Michael Spence, a Nobel laureate in economics, is Professor of Economics Emeritus and a former dean of the Graduate School of Business at Stanford University. He is Senior Fellow at the Hoover Institution, Senior Adviser to General Atlantic, and Chairman of the firm’s Global Growth Institute. He serves on the Academic Committee at Luohan Academy, and chairs the Advisory Board of the Asia Global Institute. He was Chairman of the independent Commission on Growth and Development, an international body that from 2006-10 analyzed opportunities for global economic growth, and is the author of The Next Convergence: The Future of Economic Growth in a Multispeed World (Macmillan Publishers, 2012).
MILAN – Over the years, advanced and developing countries have experimented, sometimes deliberately and frequently inadvertently, with a variety of approaches to growth. Unfortunately, many of these strategies have turned out to have built-in limitations or decelerators – what one might call elements of unsustainability. And avoiding serious damage and difficult recoveries requires us to get a lot better at recognizing these self-limiting growth patterns early on.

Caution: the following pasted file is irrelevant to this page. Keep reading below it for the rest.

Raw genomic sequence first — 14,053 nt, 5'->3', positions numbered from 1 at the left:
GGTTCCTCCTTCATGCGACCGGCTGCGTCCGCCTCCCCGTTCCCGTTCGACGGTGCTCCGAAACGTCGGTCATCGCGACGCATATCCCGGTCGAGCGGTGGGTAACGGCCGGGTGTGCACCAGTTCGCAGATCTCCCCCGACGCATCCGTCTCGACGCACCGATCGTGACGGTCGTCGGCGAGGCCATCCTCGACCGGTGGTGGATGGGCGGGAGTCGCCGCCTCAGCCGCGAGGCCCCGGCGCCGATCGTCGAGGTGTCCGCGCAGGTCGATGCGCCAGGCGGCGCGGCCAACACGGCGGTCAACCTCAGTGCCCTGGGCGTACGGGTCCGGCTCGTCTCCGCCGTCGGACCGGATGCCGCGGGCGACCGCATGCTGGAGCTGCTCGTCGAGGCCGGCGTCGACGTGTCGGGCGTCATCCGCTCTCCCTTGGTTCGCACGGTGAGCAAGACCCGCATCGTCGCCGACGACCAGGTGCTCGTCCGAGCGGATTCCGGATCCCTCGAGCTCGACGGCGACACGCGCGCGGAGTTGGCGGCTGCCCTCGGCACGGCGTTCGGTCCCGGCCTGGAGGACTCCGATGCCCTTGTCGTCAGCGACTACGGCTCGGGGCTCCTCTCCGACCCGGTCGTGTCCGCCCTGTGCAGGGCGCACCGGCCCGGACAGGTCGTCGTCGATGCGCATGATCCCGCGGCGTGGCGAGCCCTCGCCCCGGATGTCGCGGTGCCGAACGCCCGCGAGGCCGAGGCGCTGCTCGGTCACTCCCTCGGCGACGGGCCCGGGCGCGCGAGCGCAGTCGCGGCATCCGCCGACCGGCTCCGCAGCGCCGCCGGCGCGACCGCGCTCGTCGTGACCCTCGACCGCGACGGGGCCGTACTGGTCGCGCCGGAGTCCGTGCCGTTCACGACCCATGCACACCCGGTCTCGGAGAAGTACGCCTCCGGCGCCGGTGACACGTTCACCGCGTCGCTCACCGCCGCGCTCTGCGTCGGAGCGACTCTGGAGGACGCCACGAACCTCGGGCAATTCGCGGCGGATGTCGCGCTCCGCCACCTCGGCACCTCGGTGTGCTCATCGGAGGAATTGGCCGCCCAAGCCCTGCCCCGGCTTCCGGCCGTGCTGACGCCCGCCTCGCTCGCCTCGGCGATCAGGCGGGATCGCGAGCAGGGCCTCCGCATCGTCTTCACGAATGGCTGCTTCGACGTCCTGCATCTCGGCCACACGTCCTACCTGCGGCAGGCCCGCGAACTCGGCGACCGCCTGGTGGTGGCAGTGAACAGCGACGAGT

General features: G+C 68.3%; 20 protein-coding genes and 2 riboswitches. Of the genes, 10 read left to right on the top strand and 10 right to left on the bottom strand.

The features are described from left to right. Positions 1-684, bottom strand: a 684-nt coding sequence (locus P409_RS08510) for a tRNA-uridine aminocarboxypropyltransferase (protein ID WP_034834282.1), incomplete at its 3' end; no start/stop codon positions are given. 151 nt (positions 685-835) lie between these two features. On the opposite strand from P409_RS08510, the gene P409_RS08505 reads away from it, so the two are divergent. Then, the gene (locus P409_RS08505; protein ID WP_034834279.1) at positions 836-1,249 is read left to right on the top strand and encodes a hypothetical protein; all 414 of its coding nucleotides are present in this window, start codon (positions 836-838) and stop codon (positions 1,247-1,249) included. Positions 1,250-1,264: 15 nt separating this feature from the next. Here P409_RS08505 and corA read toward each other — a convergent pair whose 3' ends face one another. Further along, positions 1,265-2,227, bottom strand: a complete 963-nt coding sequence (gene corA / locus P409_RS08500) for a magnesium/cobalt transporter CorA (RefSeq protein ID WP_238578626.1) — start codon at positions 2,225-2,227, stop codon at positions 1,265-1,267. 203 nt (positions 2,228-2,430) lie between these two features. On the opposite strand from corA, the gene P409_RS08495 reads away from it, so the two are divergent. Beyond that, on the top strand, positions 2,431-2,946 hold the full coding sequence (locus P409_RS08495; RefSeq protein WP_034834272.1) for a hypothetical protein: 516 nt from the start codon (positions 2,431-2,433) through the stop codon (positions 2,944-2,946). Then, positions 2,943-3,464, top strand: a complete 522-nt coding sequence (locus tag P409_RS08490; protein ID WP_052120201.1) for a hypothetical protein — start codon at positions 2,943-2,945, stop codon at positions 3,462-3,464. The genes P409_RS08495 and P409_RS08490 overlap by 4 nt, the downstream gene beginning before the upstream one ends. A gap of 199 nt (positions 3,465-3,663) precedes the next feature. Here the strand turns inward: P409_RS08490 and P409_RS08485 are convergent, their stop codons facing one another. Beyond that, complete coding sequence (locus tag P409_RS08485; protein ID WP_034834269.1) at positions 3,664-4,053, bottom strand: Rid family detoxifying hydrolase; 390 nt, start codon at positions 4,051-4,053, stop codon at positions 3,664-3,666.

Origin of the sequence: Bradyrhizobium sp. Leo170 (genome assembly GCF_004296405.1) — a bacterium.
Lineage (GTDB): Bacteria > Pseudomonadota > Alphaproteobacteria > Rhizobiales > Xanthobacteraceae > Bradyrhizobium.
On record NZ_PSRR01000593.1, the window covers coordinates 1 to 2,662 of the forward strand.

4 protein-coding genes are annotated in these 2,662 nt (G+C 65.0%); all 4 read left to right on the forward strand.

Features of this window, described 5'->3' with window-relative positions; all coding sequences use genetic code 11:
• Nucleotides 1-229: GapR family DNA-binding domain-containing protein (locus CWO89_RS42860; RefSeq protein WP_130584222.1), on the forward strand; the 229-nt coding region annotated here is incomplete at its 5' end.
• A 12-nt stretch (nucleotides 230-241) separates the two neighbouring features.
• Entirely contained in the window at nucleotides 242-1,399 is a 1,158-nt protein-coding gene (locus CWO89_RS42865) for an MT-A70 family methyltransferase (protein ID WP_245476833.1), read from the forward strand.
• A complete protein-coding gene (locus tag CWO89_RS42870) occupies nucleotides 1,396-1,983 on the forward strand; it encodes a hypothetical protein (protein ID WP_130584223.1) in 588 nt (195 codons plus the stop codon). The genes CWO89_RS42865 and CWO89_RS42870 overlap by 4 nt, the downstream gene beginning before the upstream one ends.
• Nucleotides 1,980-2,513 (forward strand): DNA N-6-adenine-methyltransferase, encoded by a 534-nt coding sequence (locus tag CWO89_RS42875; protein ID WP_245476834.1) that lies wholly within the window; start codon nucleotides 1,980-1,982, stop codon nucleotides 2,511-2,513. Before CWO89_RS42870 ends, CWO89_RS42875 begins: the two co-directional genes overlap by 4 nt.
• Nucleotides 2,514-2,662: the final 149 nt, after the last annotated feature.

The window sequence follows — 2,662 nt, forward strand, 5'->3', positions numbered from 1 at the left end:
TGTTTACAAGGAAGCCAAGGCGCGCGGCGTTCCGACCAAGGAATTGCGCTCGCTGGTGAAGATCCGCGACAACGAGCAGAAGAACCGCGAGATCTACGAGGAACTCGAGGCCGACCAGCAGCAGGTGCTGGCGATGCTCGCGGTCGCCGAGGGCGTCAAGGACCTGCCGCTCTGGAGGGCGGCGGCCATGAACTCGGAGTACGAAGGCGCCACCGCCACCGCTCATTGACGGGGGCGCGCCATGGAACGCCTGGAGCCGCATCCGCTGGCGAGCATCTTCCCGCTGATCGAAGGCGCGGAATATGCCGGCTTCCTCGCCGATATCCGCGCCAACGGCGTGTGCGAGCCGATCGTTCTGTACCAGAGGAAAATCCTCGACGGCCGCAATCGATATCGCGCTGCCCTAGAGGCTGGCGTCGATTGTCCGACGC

Here are some of the items in a growing library of decelerating growth models.
In developing countries, import substitution as a way to jump-start economic diversification can work for a while; but, over time, as productivity growth lags and comparative advantage is over-ridden, growth grinds to a halt.
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